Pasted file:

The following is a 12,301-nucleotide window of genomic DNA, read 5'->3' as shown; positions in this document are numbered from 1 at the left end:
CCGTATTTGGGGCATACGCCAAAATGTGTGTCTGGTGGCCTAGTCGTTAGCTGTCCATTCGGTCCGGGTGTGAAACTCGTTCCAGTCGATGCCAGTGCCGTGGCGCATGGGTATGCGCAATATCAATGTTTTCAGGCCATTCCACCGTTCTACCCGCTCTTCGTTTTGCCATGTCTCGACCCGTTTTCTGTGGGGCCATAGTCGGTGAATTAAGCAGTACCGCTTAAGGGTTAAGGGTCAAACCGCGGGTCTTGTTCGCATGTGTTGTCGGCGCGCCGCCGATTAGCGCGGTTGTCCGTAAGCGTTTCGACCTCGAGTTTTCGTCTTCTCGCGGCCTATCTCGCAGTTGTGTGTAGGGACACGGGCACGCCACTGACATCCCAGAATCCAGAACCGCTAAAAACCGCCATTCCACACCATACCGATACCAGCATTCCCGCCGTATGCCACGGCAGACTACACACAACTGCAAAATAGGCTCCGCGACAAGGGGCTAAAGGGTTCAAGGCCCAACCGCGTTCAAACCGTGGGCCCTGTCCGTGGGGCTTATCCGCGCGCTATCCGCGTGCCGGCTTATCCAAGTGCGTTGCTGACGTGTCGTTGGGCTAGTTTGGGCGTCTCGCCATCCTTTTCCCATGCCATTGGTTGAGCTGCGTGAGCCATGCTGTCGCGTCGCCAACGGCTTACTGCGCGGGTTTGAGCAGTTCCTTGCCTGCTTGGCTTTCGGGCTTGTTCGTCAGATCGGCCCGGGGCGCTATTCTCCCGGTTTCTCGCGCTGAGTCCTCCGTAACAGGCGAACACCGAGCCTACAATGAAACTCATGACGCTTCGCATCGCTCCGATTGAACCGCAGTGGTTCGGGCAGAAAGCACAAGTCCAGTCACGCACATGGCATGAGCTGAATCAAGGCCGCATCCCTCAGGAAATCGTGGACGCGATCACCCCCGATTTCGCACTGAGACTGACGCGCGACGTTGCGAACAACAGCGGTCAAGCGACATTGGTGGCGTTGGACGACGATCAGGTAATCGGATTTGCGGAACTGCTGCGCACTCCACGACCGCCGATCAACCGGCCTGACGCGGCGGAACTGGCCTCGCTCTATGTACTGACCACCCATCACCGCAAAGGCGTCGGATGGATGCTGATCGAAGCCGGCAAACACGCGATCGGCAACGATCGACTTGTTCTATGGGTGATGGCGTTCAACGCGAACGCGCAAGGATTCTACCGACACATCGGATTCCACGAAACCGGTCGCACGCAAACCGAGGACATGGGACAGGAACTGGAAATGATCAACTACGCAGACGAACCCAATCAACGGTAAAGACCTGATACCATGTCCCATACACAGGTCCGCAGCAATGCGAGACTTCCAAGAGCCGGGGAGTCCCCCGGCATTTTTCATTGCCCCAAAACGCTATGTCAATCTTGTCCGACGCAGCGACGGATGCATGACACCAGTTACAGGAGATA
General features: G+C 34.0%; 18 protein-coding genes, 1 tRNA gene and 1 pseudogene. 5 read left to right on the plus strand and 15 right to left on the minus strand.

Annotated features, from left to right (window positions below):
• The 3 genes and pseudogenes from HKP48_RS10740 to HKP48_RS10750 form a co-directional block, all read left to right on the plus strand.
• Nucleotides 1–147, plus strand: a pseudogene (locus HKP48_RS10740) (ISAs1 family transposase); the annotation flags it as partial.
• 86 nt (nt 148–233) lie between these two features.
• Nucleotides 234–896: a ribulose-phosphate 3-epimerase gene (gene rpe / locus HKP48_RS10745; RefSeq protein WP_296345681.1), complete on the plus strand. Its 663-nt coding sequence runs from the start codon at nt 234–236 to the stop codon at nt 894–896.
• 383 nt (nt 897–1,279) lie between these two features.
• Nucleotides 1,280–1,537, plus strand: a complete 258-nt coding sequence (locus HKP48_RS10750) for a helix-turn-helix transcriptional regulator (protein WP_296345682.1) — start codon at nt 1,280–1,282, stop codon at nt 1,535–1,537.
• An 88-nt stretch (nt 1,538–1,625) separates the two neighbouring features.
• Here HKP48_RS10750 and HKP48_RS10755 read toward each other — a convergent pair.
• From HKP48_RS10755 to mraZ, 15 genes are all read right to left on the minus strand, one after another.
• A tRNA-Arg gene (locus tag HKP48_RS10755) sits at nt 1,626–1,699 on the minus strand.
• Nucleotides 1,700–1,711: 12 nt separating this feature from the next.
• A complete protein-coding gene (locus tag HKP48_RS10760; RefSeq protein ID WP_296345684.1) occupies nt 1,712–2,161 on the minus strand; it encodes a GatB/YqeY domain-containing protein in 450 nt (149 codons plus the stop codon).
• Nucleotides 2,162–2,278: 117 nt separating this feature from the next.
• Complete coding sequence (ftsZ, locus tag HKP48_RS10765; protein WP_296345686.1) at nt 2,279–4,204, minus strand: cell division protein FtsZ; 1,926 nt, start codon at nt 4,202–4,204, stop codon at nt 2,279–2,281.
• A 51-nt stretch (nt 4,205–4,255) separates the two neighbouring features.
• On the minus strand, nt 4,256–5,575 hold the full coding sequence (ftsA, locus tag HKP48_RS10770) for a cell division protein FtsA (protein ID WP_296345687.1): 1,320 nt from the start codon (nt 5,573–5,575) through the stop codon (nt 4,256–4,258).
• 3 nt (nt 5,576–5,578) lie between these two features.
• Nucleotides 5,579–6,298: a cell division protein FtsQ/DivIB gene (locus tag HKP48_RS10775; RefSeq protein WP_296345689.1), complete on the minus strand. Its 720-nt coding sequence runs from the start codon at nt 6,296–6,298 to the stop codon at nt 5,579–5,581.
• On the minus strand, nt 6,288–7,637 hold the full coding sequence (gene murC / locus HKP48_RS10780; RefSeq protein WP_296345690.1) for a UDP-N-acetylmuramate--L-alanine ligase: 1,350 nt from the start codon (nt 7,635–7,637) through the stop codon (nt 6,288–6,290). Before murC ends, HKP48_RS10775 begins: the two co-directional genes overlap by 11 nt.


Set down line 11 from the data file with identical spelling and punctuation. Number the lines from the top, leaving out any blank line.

• An 88-nt stretch (nt 1,538–1,625) separates the two neighbouring features.